March 30, 2011

looking and seeing

street corner preacher
Street Corner Preacher
18" x 24" oil on canvas

Just before I finished this painting today I decided to add a crow. Though I feel like I'm still drifting at sea creatively, I just realized that there's a thematic thread in my recent paintings after all: bricks and crows. What can it all mean?

I don't usually paint in such a realistic manner (though my work often has significant elements of realism) but I felt like I was taking a risk by painting unfamiliar subject matter (urban street scene) in a still new-to-me medium (oil paint) so wanted to reduce the risk of failure by taking the focus off style and relying fairly heavily on a single reference photo. I actually think the photo works better. I was standing across the street on a very anonymous industrial drag and it just leaped out at me. I found it on Google Street View just now so you can see how modest and unobtrusive the corner of this building is. You can also see the graffiti that had been removed by the time I took the photo:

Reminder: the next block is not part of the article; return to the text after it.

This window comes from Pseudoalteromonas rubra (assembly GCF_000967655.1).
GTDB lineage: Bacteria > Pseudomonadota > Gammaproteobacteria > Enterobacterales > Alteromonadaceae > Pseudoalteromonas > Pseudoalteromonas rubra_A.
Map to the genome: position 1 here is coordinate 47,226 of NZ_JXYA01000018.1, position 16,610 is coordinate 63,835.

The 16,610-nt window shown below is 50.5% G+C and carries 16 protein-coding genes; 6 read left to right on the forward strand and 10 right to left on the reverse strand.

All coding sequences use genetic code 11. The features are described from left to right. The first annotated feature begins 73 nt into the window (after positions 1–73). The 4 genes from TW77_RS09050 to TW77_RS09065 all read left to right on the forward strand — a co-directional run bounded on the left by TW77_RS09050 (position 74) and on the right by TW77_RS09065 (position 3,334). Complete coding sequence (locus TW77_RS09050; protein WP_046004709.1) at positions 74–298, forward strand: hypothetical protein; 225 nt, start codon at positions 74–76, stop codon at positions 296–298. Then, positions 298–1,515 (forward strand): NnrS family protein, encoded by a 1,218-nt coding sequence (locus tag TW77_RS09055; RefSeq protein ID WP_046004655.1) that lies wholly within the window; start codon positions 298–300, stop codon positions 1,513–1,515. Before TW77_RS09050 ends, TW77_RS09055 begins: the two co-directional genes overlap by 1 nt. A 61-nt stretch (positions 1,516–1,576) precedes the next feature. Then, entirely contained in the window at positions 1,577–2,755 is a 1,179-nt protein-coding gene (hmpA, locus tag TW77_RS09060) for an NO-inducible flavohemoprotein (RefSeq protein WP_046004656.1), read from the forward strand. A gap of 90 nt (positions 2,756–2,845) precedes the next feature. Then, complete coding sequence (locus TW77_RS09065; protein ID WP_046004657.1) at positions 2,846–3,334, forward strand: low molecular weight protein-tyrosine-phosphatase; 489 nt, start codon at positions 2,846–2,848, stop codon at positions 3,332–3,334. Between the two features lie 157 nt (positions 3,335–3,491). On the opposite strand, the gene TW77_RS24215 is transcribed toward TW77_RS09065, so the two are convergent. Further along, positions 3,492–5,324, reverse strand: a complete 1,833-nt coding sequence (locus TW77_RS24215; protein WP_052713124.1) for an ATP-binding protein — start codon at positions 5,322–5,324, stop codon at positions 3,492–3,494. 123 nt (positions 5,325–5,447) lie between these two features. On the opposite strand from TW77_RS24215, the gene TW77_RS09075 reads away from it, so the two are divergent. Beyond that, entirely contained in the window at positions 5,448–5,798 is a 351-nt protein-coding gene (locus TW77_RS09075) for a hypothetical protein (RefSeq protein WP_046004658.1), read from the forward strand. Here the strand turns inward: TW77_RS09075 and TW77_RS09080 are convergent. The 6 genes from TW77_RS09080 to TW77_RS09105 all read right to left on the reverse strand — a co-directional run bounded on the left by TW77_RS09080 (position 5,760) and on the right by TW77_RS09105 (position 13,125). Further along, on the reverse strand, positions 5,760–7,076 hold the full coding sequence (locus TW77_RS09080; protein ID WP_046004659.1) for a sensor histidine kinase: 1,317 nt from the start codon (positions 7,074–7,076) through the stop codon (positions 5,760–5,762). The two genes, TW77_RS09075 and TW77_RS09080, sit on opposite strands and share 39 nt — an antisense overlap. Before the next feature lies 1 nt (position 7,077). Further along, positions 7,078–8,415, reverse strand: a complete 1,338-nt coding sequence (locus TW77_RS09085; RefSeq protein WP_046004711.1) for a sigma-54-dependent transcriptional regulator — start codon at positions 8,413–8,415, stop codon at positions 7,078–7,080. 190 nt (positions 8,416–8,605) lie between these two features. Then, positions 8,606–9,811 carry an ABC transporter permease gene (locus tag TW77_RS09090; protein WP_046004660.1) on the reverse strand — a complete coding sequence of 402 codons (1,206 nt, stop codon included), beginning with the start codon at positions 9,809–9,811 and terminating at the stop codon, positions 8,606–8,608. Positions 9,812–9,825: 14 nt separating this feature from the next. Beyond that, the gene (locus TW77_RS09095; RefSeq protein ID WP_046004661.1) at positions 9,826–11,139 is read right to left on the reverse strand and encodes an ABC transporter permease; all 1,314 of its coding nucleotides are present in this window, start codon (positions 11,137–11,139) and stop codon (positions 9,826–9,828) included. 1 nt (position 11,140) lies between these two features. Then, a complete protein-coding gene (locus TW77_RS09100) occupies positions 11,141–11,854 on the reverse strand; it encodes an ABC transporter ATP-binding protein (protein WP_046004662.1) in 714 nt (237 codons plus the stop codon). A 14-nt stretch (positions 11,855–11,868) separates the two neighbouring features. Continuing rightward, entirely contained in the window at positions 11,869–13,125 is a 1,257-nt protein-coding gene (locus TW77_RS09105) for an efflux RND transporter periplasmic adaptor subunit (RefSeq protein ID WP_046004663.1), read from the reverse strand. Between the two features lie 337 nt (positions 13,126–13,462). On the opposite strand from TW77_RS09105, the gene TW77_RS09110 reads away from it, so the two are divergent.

I knew it would be a keeper once I framed it in my viewfinder. I've never used one of my really good photos as reference and painted a painting that outshines it. Photography is still underrated as an art form and I think this illustrates it. Also, the fact that I use my camera all the time significantly impacts the way I see things and therefore how I paint and draw.

It’s not what you look at that matters, it’s what you see.
Henry David Thoreau


jo rosenblum said...

I'm new to your blog, but I'm really impressed. Thank you for putting so much of your stuff out there , it's really inspiring.I'm just so new to photography, but I'm at the really excited point, where if you happen to get something that's great you can't believe it.
Keep your eye clear, go with what you see.
All the best JO

studio lolo said...

On my sidebar all I saw was "I decided to add a crow.." I had to pop over, being a raven/crow fan. And I like where you placed him so he blends with the darkest part. The angle of the shadow on the wall in perfect alignment to his back, and the rich blues of the wall reflected in his shiny feathers. You make urban decay beautiful!

andrea said...

Jo: Thank you for visiting! Aren't those moments of serendipity when you see the perfect photo amazing?

Laurel: Yikes, I feel guilty moving him now but he was bugging me. The tension turned into annoyance. But I think he's close enough that the same qualities remain -- I hope. And thank you for your comment about making urban decay beautiful as that's exactly what I'm trying to do! :)

asperezas said...

Good work :)